My Fourth Liebster Award


The Liebster Award seems to float around every year around this time, and once again I’ve been nominated for this award by my fellow blogger Vinnie of the eponymously named blog vinneh (  Please check out his blog as well.

This is now the fourth year in a row I’ve received this distinction, and it always gives me a warm fuzzy feeling that other bloggers are enjoying my writing enough to show some love towards it.

Now to answer Vinnie’s questions, some random facts about me, and set out a few nominations of my own.

  1. Do you prefer a shower or a bath?  Always love to read while soaking in a nice bath, but generally go for a quick shower instead, especially if I’m rushing to work in the morning.
  2. Have you ever met a famous actor or actress?  Yes – many years ago I worked in a coffee shop in Kingston, ON, Canada and served Dan Ackroyd and his wife.  They were somewhat regular customers and my co-workers had always said they were rude.. but was the opposite for me.  I think they used to hound them for autographs, where I just served them without any fuss.. and I got a nice big tip for it too.
  3. Do you consider yourself a talented dancer?  If only!  I can keep a beat and have been told I dance well for a guy my size, but tend to get self-conscious.
  4. Have you ever skinny dipped before?  Many times.. most recently while in Gran Canaria on holidays.  I spent each day on the nude beach and swam in the sea several times a day.  Was a glorious feeling.
  5. What is your birthstone?  The moonstone, but have read June also counts pearl and alexandrite among it’s stones.
  6. What movie, no matter how many times you watch it, makes you cry?  Probably ‘Steel Magnolias’.  It’s a beautiful film full of amazing actresses.
  7. Who is your favourite author?  It’s a toss up between Stephen King and Anne Rice.  I’d love to have a writing career even half as popular as either of them.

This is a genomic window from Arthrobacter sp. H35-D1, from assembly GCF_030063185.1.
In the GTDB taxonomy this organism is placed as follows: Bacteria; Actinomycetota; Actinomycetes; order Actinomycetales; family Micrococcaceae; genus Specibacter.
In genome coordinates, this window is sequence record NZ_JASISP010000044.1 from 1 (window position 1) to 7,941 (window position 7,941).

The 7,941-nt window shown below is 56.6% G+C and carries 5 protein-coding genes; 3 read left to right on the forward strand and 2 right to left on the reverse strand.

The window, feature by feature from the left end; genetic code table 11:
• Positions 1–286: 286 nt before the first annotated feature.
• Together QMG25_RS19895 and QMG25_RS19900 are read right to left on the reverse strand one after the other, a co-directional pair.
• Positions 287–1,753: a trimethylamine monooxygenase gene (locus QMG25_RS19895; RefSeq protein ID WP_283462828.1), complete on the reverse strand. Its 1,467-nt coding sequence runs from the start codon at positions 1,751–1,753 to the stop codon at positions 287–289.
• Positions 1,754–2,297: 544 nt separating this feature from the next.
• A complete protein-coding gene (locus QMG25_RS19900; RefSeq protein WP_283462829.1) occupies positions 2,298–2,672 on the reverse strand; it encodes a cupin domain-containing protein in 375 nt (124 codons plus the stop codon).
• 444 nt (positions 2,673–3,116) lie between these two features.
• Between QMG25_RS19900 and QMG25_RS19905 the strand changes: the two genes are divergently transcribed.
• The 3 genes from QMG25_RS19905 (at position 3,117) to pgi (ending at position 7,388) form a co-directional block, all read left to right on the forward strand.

8. Are you a person who sleeps for a long time or rises early?  It’s changed over the years.. used to be able to sleep for ages, but nowadays I find I’m rising early when I don’t need to.  Which sucks cause I love nothing better than a long lie in on the weekends.
  9. What is your favourite holiday?  Pretty much anything that gives me a day off work.  LOL Have always been partial to New Year’s Eve, but think I tend to put too much pressure on having a good time to set the tone for the following year.
  10. Are you a horror movie fan?  Oh yes, though I don’t watch as many as I used to when I was younger.
  11. And finally, describe what you think of my blog with five adjectives.  Witty. Intriguing. Informative. Entertaining. Fun.

11 Random Facts About Me

  1. I have dual citizenship – Canadian and British.
  2. My first time flying in an airplane was when I moved from Canada to London.
  3. I have an honours diploma in Computerised Bookkeeping.
  4. I worked in an accounting office during tax season after graduation and hated it.
  5. I lived in Montreal for 8 years and I still only speak basic French.
  6. I regularly get mistaken for someone of Mediterranean decent – Italian, Spanish, etc – due to my dark complexion.